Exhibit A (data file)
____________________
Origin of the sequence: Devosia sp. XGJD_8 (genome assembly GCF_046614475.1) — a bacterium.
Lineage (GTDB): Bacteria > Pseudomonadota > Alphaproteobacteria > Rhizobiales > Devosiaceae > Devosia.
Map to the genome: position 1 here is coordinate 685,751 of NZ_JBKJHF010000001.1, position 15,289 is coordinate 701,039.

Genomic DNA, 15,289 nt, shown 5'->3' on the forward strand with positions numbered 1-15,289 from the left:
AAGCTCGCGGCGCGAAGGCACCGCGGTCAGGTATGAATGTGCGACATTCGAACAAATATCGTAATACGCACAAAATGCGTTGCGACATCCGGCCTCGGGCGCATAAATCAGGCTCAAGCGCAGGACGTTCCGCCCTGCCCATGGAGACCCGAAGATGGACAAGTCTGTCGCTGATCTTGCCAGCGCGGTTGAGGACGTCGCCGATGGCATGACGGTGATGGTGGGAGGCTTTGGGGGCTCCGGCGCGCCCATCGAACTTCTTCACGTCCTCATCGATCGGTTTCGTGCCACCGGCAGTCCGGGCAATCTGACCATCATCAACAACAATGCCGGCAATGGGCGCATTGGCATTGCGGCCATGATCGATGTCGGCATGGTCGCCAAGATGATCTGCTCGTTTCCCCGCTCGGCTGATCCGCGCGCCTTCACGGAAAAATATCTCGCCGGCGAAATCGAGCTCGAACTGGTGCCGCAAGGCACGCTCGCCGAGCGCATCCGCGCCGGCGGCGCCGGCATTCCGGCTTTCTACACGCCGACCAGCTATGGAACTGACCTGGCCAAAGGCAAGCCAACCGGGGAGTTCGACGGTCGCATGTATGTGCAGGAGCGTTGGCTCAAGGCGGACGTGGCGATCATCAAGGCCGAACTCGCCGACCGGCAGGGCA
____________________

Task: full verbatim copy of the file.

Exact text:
Origin of the sequence: Devosia sp. XGJD_8 (genome assembly GCF_046614475.1) — a bacterium.
Lineage (GTDB): Bacteria > Pseudomonadota > Alphaproteobacteria > Rhizobiales > Devosiaceae > Devosia.
Map to the genome: position 1 here is coordinate 685,751 of NZ_JBKJHF010000001.1, position 15,289 is coordinate 701,039.

Genomic DNA, 15,289 nt, shown 5'->3' on the forward strand with positions numbered 1-15,289 from the left:
AAGCTCGCGGCGCGAAGGCACCGCGGTCAGGTATGAATGTGCGACATTCGAACAAATATCGTAATACGCACAAAATGCGTTGCGACATCCGGCCTCGGGCGCATAAATCAGGCTCAAGCGCAGGACGTTCCGCCCTGCCCATGGAGACCCGAAGATGGACAAGTCTGTCGCTGATCTTGCCAGCGCGGTTGAGGACGTCGCCGATGGCATGACGGTGATGGTGGGAGGCTTTGGGGGCTCCGGCGCGCCCATCGAACTTCTTCACGTCCTCATCGATCGGTTTCGTGCCACCGGCAGTCCGGGCAATCTGACCATCATCAACAACAATGCCGGCAATGGGCGCATTGGCATTGCGGCCATGATCGATGTCGGCATGGTCGCCAAGATGATCTGCTCGTTTCCCCGCTCGGCTGATCCGCGCGCCTTCACGGAAAAATATCTCGCCGGCGAAATCGAGCTCGAACTGGTGCCGCAAGGCACGCTCGCCGAGCGCATCCGCGCCGGCGGCGCCGGCATTCCGGCTTTCTACACGCCGACCAGCTATGGAACTGACCTGGCCAAAGGCAAGCCAACCGGGGAGTTCGACGGTCGCATGTATGTGCAGGAGCGTTGGCTCAAGGCGGACGTGGCGATCATCAAGGCCGAACTCGCCGACCGGCAGGGCA